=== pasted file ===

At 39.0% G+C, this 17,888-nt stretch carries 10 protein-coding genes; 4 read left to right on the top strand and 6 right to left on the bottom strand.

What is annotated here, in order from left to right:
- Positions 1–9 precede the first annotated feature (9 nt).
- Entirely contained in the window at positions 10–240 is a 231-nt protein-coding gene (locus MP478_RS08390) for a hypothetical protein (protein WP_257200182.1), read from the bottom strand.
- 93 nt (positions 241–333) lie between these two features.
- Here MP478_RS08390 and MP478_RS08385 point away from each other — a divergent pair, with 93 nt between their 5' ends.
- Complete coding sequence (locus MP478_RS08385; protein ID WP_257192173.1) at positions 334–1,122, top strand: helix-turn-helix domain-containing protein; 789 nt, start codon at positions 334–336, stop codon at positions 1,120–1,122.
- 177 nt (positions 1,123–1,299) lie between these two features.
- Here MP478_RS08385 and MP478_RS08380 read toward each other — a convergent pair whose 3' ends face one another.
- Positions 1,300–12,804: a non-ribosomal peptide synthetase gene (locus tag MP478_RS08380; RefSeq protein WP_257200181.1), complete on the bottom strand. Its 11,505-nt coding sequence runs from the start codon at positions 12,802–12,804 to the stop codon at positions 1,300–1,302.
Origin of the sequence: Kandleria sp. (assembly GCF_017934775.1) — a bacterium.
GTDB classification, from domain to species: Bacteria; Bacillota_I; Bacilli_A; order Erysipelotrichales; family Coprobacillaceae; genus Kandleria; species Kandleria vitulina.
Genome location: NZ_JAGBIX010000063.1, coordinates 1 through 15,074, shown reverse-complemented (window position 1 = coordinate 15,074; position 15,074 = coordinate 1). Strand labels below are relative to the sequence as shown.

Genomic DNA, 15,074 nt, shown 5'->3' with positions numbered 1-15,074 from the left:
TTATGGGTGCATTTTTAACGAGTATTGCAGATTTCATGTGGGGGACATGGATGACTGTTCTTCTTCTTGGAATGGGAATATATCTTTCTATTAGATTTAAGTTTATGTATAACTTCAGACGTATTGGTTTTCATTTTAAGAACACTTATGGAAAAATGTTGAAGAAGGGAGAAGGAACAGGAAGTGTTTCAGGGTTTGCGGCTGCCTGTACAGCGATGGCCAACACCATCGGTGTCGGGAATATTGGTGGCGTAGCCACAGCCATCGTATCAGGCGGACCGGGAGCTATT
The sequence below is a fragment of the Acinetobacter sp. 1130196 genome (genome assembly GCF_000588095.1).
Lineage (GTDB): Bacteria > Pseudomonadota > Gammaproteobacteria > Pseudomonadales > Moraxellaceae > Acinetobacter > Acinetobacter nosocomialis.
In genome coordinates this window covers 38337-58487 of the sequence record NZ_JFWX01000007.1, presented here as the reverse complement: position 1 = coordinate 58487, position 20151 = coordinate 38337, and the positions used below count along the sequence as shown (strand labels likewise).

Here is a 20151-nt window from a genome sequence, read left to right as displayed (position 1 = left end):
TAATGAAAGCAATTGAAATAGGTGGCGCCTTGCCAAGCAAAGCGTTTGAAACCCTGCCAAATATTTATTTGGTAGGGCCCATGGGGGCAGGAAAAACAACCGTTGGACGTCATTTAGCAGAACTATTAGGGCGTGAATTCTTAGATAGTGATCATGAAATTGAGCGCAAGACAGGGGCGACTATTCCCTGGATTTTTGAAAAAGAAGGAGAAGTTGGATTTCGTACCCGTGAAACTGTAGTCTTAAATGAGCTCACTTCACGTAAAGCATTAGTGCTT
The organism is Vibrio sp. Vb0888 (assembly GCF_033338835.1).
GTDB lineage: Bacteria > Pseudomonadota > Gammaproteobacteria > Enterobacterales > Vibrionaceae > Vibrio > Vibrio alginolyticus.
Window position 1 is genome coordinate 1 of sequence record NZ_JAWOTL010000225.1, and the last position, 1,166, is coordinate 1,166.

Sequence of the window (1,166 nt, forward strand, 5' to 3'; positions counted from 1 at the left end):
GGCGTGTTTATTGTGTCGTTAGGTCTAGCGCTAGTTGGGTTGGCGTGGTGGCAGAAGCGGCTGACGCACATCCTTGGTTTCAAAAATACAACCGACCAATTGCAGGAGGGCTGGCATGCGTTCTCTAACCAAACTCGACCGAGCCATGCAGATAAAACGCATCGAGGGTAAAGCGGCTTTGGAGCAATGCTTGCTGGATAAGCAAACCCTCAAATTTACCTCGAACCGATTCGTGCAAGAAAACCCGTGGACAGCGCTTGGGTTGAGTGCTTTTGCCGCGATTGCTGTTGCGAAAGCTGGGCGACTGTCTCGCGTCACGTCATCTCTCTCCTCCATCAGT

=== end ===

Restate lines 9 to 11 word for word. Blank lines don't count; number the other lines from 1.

- Here MP478_RS08385 and MP478_RS08380 read toward each other — a convergent pair whose 3' ends face one another.
- Positions 1,300–12,804: a non-ribosomal peptide synthetase gene (locus tag MP478_RS08380; RefSeq protein WP_257200181.1), complete on the bottom strand. Its 11,505-nt coding sequence runs from the start codon at positions 12,802–12,804 to the stop codon at positions 1,300–1,302.
Origin of the sequence: Kandleria sp. (assembly GCF_017934775.1) — a bacterium.